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Why Do We Love Running?

Why Do We Love Running?

There is evidence to suggest that running may have been instrumental in making us quintessentially human. It is not surprising therefore, that as the ill-effects of our modern sedentary lifestyle add up, we turn to that most natural of human activities - running. Running is cost-effective, and can be done solo, anywhere. It burns calories, tones muscles, reduces stress, improves sleep and heals the body.

Have you ever wondered why running as a sport is so popular? Because, it comes naturally to us. Anyone–you, me, a 5-year-old or a 90-year-old–can run; we need not be taught how to. Running may have transformed into an endurance sport or recreational activity today, but research says that its roots may be as ancient as the origin of humans and it may have played an evolutionary role in how our bodies are shaped today.

We ran, therefore we are human

According to biologist Dennis Bramble of University of Utah and Harvard University anthropologist Daniel Lieberman–who assembled evidence that human anatomy looks the way it does because our ancestors were more likely to survive if they could run—the reasons why we started running are not clear. The possibilities, they say, are:

  • to pursue the prey before they invented weapons like bows, arrows, nets and spear-throwers, or
  • to beat hyenas and other scavengers to scavenge carcasses of dead animals, as scavenging was an easier and more reliable option to find food.

This study went against the conventional theory that running was a byproduct of bipedalism or the ability to walk on two legs. The researchers argued that there were about three million years of bipedal walking by our ancestors–the australopithecines–without ever looking like a human. If natural selection had not favored running, we would have looked a lot like apes still, they say.1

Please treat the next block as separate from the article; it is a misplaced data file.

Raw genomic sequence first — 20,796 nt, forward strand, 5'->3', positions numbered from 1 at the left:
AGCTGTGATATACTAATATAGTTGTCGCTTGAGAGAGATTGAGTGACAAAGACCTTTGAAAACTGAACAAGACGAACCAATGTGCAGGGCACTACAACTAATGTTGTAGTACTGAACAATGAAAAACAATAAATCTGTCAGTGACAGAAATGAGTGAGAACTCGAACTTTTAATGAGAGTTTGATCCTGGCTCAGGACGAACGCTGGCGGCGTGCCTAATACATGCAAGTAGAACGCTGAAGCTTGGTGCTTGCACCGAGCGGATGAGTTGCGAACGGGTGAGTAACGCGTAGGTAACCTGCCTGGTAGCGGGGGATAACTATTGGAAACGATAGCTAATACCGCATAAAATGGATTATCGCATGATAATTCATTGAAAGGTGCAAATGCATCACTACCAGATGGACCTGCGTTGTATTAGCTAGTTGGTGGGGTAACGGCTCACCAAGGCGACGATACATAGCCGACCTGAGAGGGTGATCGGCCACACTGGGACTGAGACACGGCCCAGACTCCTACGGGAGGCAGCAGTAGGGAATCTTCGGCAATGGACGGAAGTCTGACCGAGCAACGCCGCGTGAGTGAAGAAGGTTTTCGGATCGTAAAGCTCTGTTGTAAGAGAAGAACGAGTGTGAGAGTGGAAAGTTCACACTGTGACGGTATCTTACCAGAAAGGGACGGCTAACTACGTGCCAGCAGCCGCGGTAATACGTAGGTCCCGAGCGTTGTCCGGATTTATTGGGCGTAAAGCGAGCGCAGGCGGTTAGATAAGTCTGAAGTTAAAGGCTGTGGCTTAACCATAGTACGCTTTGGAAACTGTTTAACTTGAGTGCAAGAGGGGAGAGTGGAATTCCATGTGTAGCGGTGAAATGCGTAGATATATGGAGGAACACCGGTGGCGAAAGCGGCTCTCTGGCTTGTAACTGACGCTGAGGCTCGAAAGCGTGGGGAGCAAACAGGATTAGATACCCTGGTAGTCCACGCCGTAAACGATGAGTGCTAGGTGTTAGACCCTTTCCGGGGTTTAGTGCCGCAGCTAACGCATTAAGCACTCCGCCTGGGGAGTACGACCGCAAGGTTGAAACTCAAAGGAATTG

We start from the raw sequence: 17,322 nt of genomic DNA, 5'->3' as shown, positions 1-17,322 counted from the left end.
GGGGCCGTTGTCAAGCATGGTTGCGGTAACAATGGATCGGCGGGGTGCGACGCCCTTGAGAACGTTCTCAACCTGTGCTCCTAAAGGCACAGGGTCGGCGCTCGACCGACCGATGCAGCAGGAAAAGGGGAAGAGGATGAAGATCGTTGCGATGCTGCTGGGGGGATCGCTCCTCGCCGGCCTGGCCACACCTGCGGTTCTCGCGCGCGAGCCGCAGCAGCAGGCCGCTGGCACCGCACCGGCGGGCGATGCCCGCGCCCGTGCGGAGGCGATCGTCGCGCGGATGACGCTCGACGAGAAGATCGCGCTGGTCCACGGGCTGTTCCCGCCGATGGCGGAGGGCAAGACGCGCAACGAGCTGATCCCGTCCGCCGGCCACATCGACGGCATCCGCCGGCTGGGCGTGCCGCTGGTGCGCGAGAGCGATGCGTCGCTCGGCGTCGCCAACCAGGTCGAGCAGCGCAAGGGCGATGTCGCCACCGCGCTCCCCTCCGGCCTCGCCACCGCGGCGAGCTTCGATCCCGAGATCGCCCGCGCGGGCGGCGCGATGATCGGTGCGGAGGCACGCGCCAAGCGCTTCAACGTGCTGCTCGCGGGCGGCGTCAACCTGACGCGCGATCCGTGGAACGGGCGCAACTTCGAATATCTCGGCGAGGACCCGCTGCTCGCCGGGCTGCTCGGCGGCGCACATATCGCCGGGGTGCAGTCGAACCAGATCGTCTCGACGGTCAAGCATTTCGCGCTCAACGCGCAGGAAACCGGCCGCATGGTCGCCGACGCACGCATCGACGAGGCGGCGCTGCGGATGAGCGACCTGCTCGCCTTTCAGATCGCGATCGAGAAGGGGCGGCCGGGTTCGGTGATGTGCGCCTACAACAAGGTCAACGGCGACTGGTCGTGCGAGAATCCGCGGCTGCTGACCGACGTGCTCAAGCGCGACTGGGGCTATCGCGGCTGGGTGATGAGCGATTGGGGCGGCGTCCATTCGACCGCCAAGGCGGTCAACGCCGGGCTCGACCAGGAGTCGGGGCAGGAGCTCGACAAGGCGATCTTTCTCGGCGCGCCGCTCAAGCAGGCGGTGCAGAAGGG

Evidence from the human skeletal system

Our skeletal system gives away more evidence for the evolution of running.

  • Human heads are stabilized via the nuchal ligament in the neck, which is present only in species that run, and we have a complex vestibular system that becomes immediately activated to ensure stability while running.2
  • The insertion on the heel bone for the Achilles tendon is long in humans, increasing the spring action of the Achilles3
  • Humans also have relatively long legs and a huge gluteus maximus muscle.4
    All of these changes are seen in Homo erectus, which evolved 1.9 million years ago.

Running for Fitness

It was in the 1960s that running (or more specifically jogging) started emerging as a mass physical fitness practice in America. Studies show that it was configured as a counter to the ill-effects of the sedentary habits that arose as a result of industrialisation and urbanisation.

Now, with over 2 million people running in the United Kingdom and an estimated 10 million in the Unites States, running is becoming one of the most popular forms of exercise. It is a feasible form of a vigorous-intensity physical activity; it is not time consuming, it can be done anywhere and at any time, and only a pair of running shoes is needed.5

Health benefits of running

The health benefits of running are well-researched and extensively documented. Some facts about the positive impact of running on the body are given below:

  • According to a study published in the Journal of the American College of Cardiology, running, even five-10 minutes a day, at slow speeds, even slower than six miles per hour, is associated with markedly reduced risks of death from all causes and cardiovascular disease.6
  • Studies on mice suggest that long-distance running may have a beneficial impact on implicit memory and learning,7